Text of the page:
The other day I got a package in the mail from my parents, a really wonderful package full of souvenirs from their 40th anniversary trip to San Francisco and Hawaii. The souvenirs, all from Hawaii (they hopped five of the islands, I think) included Kona coffee, black pearls from Maui, a packet of Bird of Paradise seeds (how these will fair in the RV remains to be seen, but I will give them every possible advantage), and a playful Happy Honu t-shirt, with five happy turtles wearing leis. (Thanks again, Mom and Dad.)
It’s a great t-shirt (and it wasn’t the only one in the package; they also sent a green “Ithaca is Gorges” one—anyone from the northeast might fully understand the wordplay—Ithaca’s a rather steep and craggy town), it’s light blue and very soft, and the turtles are shaking their shells around the names of the islands, in a friendly font. It’s making me think of all the t-shirts I’ve ever known, and even about the word “t-shirt;” it’s such a utilitarian name, but lovable (or should I say…fitting? Forgive me, it was irresistable). T-shirt: a letter and a garment, married forever. And so, a list of all the t-shirts I’ve known and loved:
- One of my first, and longest lived, t-shirts came from my Aunt Jane and Uncle Paul, they got for me on a trip to London; it said “I’d be lost without it,” and there was a map of the London tube under the text. I must have been eight at most when they gave it to me, but I wore it through college. It was a mission statement: I wanted to go to London. Twenty-five years or more after setting that intention, I still haven’t been. Not sure what happened to the t-shirt, it may have vanished in the wash.
- A paper-thin Virginia Beach t-shirt, found at a church rummage sale when I was 16 (ironically, at youth group in that church; I was not supposed to take anything home, I was volunteering). The shirt was royal blue and entirely see-through. “Virginia Beach” and a seagull silhouette were printed in gold. By the time I gave it up at age 22 or so, the entire bottom half had evaporated, and what was left had thinned down to two microns, if that.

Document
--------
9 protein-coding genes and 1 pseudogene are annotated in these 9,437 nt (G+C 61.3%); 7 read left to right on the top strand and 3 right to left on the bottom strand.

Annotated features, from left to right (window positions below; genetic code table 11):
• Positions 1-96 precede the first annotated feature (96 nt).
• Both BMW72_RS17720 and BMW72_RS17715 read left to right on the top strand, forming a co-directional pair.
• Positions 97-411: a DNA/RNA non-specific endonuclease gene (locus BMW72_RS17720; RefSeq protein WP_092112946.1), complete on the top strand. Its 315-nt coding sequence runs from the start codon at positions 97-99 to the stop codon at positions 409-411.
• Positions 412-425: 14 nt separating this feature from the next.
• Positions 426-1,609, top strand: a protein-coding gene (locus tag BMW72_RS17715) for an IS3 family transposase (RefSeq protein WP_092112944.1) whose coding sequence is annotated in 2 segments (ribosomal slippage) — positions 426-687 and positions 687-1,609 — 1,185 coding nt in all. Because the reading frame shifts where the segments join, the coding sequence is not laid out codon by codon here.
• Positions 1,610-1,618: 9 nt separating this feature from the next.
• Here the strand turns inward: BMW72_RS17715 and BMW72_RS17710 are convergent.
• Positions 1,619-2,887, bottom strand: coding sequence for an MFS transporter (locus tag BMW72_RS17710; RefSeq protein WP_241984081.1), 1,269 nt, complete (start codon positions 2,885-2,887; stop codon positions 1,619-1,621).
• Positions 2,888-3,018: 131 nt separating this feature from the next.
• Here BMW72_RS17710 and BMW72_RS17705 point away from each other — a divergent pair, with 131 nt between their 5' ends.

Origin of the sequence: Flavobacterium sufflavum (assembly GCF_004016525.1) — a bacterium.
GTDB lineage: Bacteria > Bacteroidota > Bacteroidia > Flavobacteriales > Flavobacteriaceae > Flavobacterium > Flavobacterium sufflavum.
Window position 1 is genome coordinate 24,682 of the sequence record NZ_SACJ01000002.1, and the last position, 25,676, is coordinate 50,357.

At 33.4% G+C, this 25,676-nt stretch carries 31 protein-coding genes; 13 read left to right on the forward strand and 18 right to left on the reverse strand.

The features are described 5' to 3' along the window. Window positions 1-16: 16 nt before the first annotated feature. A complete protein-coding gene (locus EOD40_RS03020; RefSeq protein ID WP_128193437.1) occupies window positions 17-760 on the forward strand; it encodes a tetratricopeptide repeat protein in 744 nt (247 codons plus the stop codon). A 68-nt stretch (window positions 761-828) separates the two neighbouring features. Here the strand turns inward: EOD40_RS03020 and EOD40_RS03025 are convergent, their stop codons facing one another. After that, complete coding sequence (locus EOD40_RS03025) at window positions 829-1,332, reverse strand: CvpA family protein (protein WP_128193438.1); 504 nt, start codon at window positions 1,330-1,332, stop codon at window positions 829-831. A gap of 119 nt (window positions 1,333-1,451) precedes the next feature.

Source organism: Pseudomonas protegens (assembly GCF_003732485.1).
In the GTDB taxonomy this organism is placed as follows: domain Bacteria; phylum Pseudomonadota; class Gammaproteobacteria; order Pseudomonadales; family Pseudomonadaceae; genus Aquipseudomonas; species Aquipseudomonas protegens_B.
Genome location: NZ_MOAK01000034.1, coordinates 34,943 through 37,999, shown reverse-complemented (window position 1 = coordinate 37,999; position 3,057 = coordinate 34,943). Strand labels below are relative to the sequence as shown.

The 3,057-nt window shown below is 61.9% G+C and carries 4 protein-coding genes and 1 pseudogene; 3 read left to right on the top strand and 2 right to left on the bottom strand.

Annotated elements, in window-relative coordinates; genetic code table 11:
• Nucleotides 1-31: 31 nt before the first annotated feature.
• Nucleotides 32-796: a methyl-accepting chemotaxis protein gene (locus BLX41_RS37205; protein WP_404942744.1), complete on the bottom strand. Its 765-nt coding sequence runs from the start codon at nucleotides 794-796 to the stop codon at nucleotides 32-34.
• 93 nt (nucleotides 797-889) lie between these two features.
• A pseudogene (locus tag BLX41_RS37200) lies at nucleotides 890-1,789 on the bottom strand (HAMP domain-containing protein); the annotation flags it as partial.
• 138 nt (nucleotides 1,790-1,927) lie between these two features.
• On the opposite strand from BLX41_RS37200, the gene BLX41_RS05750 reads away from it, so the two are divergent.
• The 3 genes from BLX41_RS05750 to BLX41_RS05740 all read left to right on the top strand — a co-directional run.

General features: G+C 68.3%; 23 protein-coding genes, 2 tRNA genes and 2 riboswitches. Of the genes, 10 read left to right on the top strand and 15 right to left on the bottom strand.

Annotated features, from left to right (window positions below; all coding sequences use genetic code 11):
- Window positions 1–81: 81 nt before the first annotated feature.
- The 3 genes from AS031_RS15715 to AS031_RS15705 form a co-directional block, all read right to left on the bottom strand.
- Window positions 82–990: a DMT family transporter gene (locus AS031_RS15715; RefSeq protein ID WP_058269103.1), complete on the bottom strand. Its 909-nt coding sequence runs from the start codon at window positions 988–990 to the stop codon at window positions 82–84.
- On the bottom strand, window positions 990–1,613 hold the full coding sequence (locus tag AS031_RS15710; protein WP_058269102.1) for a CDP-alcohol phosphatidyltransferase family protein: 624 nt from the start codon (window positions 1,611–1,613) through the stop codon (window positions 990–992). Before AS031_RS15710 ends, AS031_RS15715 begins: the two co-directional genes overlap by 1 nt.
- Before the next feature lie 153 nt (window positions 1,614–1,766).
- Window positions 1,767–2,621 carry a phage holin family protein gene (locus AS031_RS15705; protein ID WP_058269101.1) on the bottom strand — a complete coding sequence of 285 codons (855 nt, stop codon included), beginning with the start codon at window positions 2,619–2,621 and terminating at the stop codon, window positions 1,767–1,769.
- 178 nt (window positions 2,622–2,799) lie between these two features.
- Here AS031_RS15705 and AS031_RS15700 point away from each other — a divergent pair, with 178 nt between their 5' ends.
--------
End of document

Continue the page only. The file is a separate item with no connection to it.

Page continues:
- A Mickey Mouse t-shirt, a souvenir from Epcot Center in the mid-80’s. I wore that one to shreds too, and this strange artist kid at my high school became taken with it/me, and starting calling me “the Mickey Mouse girl,” and sending me notes addressed with Mickey Mouse ears; a brief, awkward and restrained affair ensued. How I’m remembering this now, I honestly don’t know—I forgot about it pretty much right after high school (like we do with a lot of things from those bizarre years), thinking about t-shirts brought it back somehow.
- Various random softball jerseys in the 90’s (even though I was on only one softball team for maybe three games, drop-kicked into left field; organized sports treated me so poorly). I blame grunge for making young (non-athletic) girls wear orange “Giancarlo’s Pizza” and other hideous softball sponsors t-shirts. On the back: big unflattering numbers and someone else’s name. Grunge, plus all those stupid magazines I read that told me what to wear and how to think, are to blame. Before the internet, kiddies, print media and MTV were where the youth got schooled.
- Currently, I have three well-loved t-shirts that have been with me for some time: a Yellow Submarine one (which happily got dyed yellow in the wash somehow, it was white before); an orange Orange Crush t-shirt (from a thrift store a few years back, it’s my formal sleepwear); and a t-shirt which I never wore because it’s sized for a three-year-old, but can’t get rid of. I found it in my late grandmother’s house last summer, it’s orange with purple silkscreen reading “Schenectady! Mohawk-Hudson Railroad, 1881-1981,” in an old-timey font. There’s a vintage train between the letters and numbers. I don’t know if she meant to give it me while I was a baby (I was one on the railroad’s anniversary), or just to keep it; she liked to hang onto things, to document big events.
That’s it, those are all the t-shirts I can remember, though there must be many more lost for all eternity. Please add your own memories and photos (but not, unfortunately, actual t-shirts in the mail, I just don’t have the room); I might turn this into a bigger project.